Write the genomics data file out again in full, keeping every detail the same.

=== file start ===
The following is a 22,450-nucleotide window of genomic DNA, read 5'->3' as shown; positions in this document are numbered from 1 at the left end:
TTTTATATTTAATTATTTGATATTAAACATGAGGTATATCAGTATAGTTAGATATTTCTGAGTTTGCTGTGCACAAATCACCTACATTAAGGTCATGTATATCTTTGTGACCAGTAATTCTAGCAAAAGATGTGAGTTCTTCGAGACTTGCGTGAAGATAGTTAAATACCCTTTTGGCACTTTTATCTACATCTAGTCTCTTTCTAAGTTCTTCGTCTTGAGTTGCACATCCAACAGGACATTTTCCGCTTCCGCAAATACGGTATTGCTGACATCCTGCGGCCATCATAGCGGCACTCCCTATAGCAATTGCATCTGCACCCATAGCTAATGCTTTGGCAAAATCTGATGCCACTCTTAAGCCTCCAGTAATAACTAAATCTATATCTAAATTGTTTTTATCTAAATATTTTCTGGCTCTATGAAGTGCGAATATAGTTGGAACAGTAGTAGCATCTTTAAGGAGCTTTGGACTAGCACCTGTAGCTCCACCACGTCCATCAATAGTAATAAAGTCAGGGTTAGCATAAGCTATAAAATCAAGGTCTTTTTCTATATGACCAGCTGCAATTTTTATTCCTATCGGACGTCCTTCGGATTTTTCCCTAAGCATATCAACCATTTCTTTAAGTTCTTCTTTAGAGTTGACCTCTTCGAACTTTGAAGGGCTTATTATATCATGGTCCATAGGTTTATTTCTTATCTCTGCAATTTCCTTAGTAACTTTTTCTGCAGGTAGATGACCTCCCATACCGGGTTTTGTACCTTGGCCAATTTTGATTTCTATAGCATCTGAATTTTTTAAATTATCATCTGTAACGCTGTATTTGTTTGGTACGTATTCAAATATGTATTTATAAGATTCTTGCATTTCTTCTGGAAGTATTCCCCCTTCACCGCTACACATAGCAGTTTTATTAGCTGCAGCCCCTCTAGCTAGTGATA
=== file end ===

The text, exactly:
The following is a 22,450-nucleotide window of genomic DNA, read 5'->3' as shown; positions in this document are numbered from 1 at the left end:
TTTTATATTTAATTATTTGATATTAAACATGAGGTATATCAGTATAGTTAGATATTTCTGAGTTTGCTGTGCACAAATCACCTACATTAAGGTCATGTATATCTTTGTGACCAGTAATTCTAGCAAAAGATGTGAGTTCTTCGAGACTTGCGTGAAGATAGTTAAATACCCTTTTGGCACTTTTATCTACATCTAGTCTCTTTCTAAGTTCTTCGTCTTGAGTTGCACATCCAACAGGACATTTTCCGCTTCCGCAAATACGGTATTGCTGACATCCTGCGGCCATCATAGCGGCACTCCCTATAGCAATTGCATCTGCACCCATAGCTAATGCTTTGGCAAAATCTGATGCCACTCTTAAGCCTCCAGTAATAACTAAATCTATATCTAAATTGTTTTTATCTAAATATTTTCTGGCTCTATGAAGTGCGAATATAGTTGGAACAGTAGTAGCATCTTTAAGGAGCTTTGGACTAGCACCTGTAGCTCCACCACGTCCATCAATAGTAATAAAGTCAGGGTTAGCATAAGCTATAAAATCAAGGTCTTTTTCTATATGACCAGCTGCAATTTTTATTCCTATCGGACGTCCTTCGGATTTTTCCCTAAGCATATCAACCATTTCTTTAAGTTCTTCTTTAGAGTTGACCTCTTCGAACTTTGAAGGGCTTATTATATCATGGTCCATAGGTTTATTTCTTATCTCTGCAATTTCCTTAGTAACTTTTTCTGCAGGTAGATGACCTCCCATACCGGGTTTTGTACCTTGGCCAATTTTGATTTCTATAGCATCTGAATTTTTTAAATTATCATCTGTAACGCTGTATTTGTTTGGTACGTATTCAAATATGTATTTATAAGATTCTTGCATTTCTTCTGGAAGTATTCCCCCTTCACCGCTACACATAGCAGTTTTATTAGCTGCAGCCCCTCTAGCTAGTGATA